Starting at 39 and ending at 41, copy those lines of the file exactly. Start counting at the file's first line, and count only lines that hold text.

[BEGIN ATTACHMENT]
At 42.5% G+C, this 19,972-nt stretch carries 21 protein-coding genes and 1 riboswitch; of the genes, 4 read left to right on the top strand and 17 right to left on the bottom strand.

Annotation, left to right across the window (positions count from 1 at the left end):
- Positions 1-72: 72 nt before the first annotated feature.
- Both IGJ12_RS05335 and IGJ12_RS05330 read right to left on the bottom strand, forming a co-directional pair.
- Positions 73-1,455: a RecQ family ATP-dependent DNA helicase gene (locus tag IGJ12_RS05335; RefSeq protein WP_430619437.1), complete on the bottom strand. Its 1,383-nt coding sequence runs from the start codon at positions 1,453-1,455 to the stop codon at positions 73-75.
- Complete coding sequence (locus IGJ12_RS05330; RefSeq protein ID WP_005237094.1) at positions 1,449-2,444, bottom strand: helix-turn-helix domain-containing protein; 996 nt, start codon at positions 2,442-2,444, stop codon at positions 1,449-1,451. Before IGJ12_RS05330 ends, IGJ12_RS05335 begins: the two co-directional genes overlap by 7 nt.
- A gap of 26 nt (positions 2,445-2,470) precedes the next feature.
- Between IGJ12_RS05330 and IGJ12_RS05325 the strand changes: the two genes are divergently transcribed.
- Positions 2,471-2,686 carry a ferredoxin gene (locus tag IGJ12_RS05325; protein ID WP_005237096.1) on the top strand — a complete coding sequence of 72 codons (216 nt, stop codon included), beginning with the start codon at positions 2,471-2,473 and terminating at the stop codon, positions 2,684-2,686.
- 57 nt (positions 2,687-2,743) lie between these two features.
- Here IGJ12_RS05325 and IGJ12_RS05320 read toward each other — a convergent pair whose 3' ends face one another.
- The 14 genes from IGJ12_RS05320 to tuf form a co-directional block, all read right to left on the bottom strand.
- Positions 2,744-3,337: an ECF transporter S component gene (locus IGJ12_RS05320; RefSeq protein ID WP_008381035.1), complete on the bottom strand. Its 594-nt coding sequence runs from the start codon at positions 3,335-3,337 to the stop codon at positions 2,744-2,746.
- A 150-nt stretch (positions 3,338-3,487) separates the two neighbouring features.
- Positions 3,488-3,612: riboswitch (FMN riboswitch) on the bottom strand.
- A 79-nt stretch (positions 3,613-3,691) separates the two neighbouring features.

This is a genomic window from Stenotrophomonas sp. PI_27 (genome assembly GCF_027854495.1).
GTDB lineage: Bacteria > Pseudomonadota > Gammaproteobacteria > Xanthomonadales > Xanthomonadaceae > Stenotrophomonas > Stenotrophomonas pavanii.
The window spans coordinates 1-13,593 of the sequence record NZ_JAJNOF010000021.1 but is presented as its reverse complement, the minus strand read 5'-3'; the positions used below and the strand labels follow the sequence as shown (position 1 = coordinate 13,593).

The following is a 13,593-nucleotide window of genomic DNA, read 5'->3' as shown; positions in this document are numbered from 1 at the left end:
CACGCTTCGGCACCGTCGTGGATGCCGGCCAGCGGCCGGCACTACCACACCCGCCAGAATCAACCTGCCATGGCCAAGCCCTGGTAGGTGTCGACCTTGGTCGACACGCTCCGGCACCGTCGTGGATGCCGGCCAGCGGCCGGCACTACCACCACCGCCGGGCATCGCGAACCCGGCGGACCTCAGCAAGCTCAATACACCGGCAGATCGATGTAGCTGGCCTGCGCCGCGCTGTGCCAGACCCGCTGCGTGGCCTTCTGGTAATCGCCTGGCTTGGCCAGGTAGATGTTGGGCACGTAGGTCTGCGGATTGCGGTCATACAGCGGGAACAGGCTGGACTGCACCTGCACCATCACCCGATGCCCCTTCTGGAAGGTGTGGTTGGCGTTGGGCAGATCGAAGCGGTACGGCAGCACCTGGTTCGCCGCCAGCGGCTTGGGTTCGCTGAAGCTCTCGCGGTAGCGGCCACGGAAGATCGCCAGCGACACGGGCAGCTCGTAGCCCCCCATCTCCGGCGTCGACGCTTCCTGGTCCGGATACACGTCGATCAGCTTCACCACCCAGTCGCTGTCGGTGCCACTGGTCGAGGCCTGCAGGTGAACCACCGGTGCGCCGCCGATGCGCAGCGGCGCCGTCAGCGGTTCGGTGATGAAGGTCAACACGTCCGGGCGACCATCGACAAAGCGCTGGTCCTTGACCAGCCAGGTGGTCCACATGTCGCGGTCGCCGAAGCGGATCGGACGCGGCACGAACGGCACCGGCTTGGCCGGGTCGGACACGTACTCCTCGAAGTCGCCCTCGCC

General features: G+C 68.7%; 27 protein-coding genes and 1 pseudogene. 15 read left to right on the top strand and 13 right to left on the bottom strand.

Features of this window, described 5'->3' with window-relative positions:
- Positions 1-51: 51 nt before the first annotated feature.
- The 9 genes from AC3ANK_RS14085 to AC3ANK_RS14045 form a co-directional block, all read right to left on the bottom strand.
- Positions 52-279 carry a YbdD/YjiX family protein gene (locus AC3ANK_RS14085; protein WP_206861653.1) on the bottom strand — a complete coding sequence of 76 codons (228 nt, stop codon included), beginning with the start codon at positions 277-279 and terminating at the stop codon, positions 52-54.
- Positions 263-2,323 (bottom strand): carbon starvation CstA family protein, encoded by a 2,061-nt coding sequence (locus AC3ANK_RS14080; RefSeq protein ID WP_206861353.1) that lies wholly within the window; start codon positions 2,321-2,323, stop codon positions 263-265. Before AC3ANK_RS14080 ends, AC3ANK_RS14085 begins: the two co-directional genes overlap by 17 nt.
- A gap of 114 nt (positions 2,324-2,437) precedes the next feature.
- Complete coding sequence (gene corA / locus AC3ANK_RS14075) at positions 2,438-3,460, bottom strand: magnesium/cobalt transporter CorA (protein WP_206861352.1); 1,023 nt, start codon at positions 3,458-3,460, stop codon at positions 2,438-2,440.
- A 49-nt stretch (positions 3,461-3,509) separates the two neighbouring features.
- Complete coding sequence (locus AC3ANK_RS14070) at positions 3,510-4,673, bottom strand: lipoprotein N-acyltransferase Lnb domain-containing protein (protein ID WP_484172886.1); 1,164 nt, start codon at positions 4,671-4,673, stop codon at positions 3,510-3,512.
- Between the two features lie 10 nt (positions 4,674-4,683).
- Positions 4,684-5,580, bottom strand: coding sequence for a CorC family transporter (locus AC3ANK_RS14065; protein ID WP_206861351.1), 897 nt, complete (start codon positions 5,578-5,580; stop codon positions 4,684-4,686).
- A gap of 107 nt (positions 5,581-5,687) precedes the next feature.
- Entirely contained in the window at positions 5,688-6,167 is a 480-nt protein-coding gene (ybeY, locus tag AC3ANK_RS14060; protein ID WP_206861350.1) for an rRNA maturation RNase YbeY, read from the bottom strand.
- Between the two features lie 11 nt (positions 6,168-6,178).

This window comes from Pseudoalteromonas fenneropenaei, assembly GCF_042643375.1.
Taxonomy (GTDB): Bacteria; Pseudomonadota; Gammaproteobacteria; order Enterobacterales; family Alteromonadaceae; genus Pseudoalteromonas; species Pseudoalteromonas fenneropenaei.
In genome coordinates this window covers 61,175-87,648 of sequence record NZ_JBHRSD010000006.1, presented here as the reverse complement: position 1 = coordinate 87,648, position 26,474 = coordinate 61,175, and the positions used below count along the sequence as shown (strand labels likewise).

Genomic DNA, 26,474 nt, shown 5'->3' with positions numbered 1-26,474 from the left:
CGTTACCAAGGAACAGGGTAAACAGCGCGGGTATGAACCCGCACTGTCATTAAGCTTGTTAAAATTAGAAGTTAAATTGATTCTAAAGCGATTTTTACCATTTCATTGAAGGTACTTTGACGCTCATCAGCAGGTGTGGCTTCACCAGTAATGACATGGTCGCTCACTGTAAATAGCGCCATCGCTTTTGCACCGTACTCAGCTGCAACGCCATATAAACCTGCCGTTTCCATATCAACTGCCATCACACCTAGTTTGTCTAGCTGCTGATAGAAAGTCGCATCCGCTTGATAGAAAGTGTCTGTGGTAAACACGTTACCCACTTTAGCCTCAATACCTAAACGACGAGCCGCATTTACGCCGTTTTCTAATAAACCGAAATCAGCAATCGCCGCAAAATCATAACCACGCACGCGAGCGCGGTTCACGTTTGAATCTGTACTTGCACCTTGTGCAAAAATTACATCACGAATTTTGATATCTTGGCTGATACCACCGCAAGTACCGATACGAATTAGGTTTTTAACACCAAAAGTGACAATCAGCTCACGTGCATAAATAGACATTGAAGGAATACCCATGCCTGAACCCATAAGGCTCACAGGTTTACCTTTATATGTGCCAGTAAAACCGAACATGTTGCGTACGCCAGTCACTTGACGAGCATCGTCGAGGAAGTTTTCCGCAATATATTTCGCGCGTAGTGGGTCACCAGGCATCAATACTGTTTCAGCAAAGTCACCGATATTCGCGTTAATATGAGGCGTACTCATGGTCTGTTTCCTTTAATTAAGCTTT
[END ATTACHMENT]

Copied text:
In genome coordinates this window covers 61,175-87,648 of sequence record NZ_JBHRSD010000006.1, presented here as the reverse complement: position 1 = coordinate 87,648, position 26,474 = coordinate 61,175, and the positions used below count along the sequence as shown (strand labels likewise).

Genomic DNA, 26,474 nt, shown 5'->3' with positions numbered 1-26,474 from the left:
CGTTACCAAGGAACAGGGTAAACAGCGCGGGTATGAACCCGCACTGTCATTAAGCTTGTTAAAATTAGAAGTTAAATTGATTCTAAAGCGATTTTTACCATTTCATTGAAGGTACTTTGACGCTCATCAGCAGGTGTGGCTTCACCAGTAATGACATGGTCGCTCACTGTAAATAGCGCCATCGCTTTTGCACCGTACTCAGCTGCAACGCCATATAAACCTGCCGTTTCCATATCAACTGCCATCACACCTAGTTTGTCTAGCTGCTGATAGAAAGTCGCATCCGCTTGATAGAAAGTGTCTGTGGTAAACACGTTACCCACTTTAGCCTCAATACCTAAACGACGAGCCGCATTTACGCCGTTTTCTAATAAACCGAAATCAGCAATCGCCGCAAAATCATAACCACGCACGCGAGCGCGGTTCACGTTTGAATCTGTACTTGCACCTTGTGCAAAAATTACATCACGAATTTTGATATCTTGGCTGATACCACCGCAAGTACCGATACGAATTAGGTTTTTAACACCAAAAGTGACAATCAGCTCACGTGCATAAATAGACATTGAAGGAATACCCATGCCTGAACCCATAAGGCTCACAGGTTTACCTTTATATGTGCCAGTAAAACCGAACATGTTGCGTACGCCAGTCACTTGACGAGCATCGTCGAGGAAGTTTTCCGCAATATATTTCGCGCGTAGTGGGTCACCAGGCATCAATACTGTTTCAGCAAAGTCACCGATATTCGCGTTAATATGAGGCGTACTCATGGTCTGTTTCCTTTAATTAAGCTTT